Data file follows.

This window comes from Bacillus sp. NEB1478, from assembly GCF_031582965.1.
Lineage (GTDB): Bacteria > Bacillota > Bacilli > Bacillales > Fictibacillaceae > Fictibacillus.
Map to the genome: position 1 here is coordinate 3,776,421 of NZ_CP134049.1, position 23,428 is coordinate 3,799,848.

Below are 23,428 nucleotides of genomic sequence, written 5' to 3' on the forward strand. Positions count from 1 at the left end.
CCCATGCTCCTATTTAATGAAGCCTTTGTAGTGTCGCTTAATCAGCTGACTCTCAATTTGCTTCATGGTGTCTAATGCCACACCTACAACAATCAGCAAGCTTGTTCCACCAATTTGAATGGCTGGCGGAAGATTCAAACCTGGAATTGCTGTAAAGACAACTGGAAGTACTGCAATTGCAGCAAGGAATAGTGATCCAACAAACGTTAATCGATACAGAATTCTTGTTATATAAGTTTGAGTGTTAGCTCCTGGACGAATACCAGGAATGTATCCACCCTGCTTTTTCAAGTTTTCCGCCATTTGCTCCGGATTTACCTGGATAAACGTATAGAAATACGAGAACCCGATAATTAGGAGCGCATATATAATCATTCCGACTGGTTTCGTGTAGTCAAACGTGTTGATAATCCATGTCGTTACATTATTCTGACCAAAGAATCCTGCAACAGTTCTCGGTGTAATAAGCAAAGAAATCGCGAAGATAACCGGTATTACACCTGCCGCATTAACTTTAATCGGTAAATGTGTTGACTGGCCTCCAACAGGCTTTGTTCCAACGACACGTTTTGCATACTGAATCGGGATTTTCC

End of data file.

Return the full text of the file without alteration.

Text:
This window comes from Bacillus sp. NEB1478, from assembly GCF_031582965.1.
Lineage (GTDB): Bacteria > Bacillota > Bacilli > Bacillales > Fictibacillaceae > Fictibacillus.
Map to the genome: position 1 here is coordinate 3,776,421 of NZ_CP134049.1, position 23,428 is coordinate 3,799,848.

Below are 23,428 nucleotides of genomic sequence, written 5' to 3' on the forward strand. Positions count from 1 at the left end.
CCCATGCTCCTATTTAATGAAGCCTTTGTAGTGTCGCTTAATCAGCTGACTCTCAATTTGCTTCATGGTGTCTAATGCCACACCTACAACAATCAGCAAGCTTGTTCCACCAATTTGAATGGCTGGCGGAAGATTCAAACCTGGAATTGCTGTAAAGACAACTGGAAGTACTGCAATTGCAGCAAGGAATAGTGATCCAACAAACGTTAATCGATACAGAATTCTTGTTATATAAGTTTGAGTGTTAGCTCCTGGACGAATACCAGGAATGTATCCACCCTGCTTTTTCAAGTTTTCCGCCATTTGCTCCGGATTTACCTGGATAAACGTATAGAAATACGAGAACCCGATAATTAGGAGCGCATATATAATCATTCCGACTGGTTTCGTGTAGTCAAACGTGTTGATAATCCATGTCGTTACATTATTCTGACCAAAGAATCCTGCAACAGTTCTCGGTGTAATAAGCAAAGAAATCGCGAAGATAACCGGTATTACACCTGCCGCATTAACTTTAATCGGTAAATGTGTTGACTGGCCTCCAACAGGCTTTGTTCCAACGACACGTTTTGCATACTGAATCGGGATTTTCC